Methods: A systematic review of TC interventions from hospital to nursing homes in a population of older patients is being conducted. Medline, CINHAL, EMBASE, Cochrane Central, and Social Work Abstracts (2007-2016) were searched for randomized controlled studies and quasi-experimental studies in English or French. Study selection (title/abstract and full-text), data extraction, and quality appraisal was conducted by two independent reviewers. Relative risks and mean differences are currently being calculated using a random-effect model.
Results: From 5406 references, 11 studies were included and are currently being analyzed. The selected outcomes will provide useful insight on the impact and applicability of TC for a vulnerable older population.
Conclusion: This review will allow the research team to make recommendations for the care of hospitalised older patients and will guide future work on the development and implementation of transitional care interventions.
Background: Despite advances in HIV treatment and care, women living with HIV continue to experience persistent barriers to care and gaps in screenings and co-morbidity management. Strengthening care delivery for women living with HIV necessitates an understanding of who provides care, and where care is sought, to allow for more appropriate care interventions based on various typologies of care.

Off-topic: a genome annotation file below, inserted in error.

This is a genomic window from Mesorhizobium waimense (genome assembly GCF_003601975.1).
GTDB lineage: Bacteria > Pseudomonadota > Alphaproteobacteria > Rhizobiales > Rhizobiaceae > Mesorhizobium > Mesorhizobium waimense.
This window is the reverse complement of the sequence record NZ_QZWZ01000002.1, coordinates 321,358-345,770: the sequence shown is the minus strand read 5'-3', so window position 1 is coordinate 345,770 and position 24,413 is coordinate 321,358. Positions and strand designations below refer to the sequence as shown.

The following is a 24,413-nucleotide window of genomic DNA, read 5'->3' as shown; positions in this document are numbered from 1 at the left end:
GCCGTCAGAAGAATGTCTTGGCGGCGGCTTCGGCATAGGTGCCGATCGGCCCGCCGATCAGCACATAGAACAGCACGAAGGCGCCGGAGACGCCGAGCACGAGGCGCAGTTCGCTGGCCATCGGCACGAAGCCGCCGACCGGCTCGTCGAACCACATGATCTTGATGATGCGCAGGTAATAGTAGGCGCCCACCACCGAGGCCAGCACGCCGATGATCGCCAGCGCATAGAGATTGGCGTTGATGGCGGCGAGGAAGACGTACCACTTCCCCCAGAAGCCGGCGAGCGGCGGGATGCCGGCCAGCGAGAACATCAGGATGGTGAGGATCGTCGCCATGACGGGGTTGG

Methods: We created care typologies drawing on data from the baseline questionnaire of the Canadian HIV Women’s Sexual and Reproductive Health Cohort Study (N=1422). The analysis is restricted to 1236 participants who accessed care in the last year, and who provided self-reported data on their HIV-care provider and their site of HIV care. Descriptive statistics and four care typologies are presented.
Results: Participants lived in British Columbia (27.9%), Ontario (46.7%), and Quebec (25.4%), and varied in age from 16-30 years (8.3%), 30-40 years (29.1%), 40-50 years (32.9%), and >50 years (29.9%). Women identified as Indigenous (20.8%), African/Caribbean/Black (29.0%), and White (42.5%). Four care typologies were created: 1) 5.2% of women accessed care from a family doctor in HIV clinics; 2) 11.7% from a family doctor in non-HIV clinics; 3) 64% from a specialist in an HIV clinic; and 4) 18.9% from a specialist in non-HIV clinics.
Conclusion: Women living with HIV access care from a variety of HIV-care providers and care settings. Further work will investigate whether these care typologies are associated with differing gaps in HIV and women’s health care in order to design targeted interventions to improve care for women living with HIV.
Background: In northern regions including James Bay, Quebec, secondary and tertiary care services are limited; thus, primary care plays a crucial role in health service delivery. In 2014, the Cree Board of Health and Social Services for James Bay (CBHSSJB) supported an initiative in all nine James Bay Cree communities to stimulate local prioritization for health change. While many healthcare challenges identified were specific to youth (under 35 years old), youth perspectives in these reports are limited. We sought to understand how Cree youth perceived their engagement in health and health planning across James Bay.